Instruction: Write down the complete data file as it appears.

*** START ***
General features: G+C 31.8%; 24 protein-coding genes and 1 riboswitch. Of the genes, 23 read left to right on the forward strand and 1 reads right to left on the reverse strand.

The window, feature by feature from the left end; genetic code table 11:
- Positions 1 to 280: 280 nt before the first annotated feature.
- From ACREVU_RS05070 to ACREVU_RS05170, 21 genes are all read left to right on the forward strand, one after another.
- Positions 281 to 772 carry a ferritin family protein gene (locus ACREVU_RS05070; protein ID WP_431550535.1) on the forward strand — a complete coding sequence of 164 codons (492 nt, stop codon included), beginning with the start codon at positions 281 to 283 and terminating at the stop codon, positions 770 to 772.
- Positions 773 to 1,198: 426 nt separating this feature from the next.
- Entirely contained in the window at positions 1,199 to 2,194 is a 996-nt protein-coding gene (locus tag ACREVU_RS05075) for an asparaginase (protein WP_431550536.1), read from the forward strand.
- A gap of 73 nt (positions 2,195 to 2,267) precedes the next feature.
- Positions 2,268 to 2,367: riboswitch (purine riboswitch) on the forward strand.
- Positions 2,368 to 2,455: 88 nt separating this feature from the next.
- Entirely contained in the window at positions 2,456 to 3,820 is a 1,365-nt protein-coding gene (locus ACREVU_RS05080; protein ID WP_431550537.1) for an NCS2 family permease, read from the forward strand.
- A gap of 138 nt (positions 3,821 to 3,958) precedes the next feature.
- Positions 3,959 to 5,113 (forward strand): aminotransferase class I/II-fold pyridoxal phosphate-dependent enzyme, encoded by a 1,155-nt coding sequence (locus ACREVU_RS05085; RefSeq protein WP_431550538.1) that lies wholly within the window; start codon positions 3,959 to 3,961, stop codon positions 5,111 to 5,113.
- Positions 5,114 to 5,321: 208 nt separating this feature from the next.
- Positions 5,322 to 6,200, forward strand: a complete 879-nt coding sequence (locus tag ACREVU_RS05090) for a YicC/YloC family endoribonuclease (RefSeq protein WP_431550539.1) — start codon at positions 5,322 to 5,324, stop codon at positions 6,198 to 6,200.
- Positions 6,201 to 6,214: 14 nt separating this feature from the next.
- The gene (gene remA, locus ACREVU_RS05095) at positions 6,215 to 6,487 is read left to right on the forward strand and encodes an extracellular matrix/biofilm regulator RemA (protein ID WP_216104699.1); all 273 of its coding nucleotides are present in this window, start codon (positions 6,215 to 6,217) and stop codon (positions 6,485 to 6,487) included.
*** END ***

General features: G+C 31.8%; 24 protein-coding genes and 1 riboswitch. Of the genes, 23 read left to right on the forward strand and 1 reads right to left on the reverse strand.

The window, feature by feature from the left end; genetic code table 11:
- Positions 1 to 280: 280 nt before the first annotated feature.
- From ACREVU_RS05070 to ACREVU_RS05170, 21 genes are all read left to right on the forward strand, one after another.
- Positions 281 to 772 carry a ferritin family protein gene (locus ACREVU_RS05070; protein ID WP_431550535.1) on the forward strand — a complete coding sequence of 164 codons (492 nt, stop codon included), beginning with the start codon at positions 281 to 283 and terminating at the stop codon, positions 770 to 772.
- Positions 773 to 1,198: 426 nt separating this feature from the next.
- Entirely contained in the window at positions 1,199 to 2,194 is a 996-nt protein-coding gene (locus tag ACREVU_RS05075) for an asparaginase (protein WP_431550536.1), read from the forward strand.
- A gap of 73 nt (positions 2,195 to 2,267) precedes the next feature.
- Positions 2,268 to 2,367: riboswitch (purine riboswitch) on the forward strand.
- Positions 2,368 to 2,455: 88 nt separating this feature from the next.
- Entirely contained in the window at positions 2,456 to 3,820 is a 1,365-nt protein-coding gene (locus ACREVU_RS05080; protein ID WP_431550537.1) for an NCS2 family permease, read from the forward strand.
- A gap of 138 nt (positions 3,821 to 3,958) precedes the next feature.
- Positions 3,959 to 5,113 (forward strand): aminotransferase class I/II-fold pyridoxal phosphate-dependent enzyme, encoded by a 1,155-nt coding sequence (locus ACREVU_RS05085; RefSeq protein WP_431550538.1) that lies wholly within the window; start codon positions 3,959 to 3,961, stop codon positions 5,111 to 5,113.
- Positions 5,114 to 5,321: 208 nt separating this feature from the next.
- Positions 5,322 to 6,200, forward strand: a complete 879-nt coding sequence (locus tag ACREVU_RS05090) for a YicC/YloC family endoribonuclease (RefSeq protein WP_431550539.1) — start codon at positions 5,322 to 5,324, stop codon at positions 6,198 to 6,200.
- Positions 6,201 to 6,214: 14 nt separating this feature from the next.
- The gene (gene remA, locus ACREVU_RS05095) at positions 6,215 to 6,487 is read left to right on the forward strand and encodes an extracellular matrix/biofilm regulator RemA (protein ID WP_216104699.1); all 273 of its coding nucleotides are present in this window, start codon (positions 6,215 to 6,217) and stop codon (positions 6,485 to 6,487) included.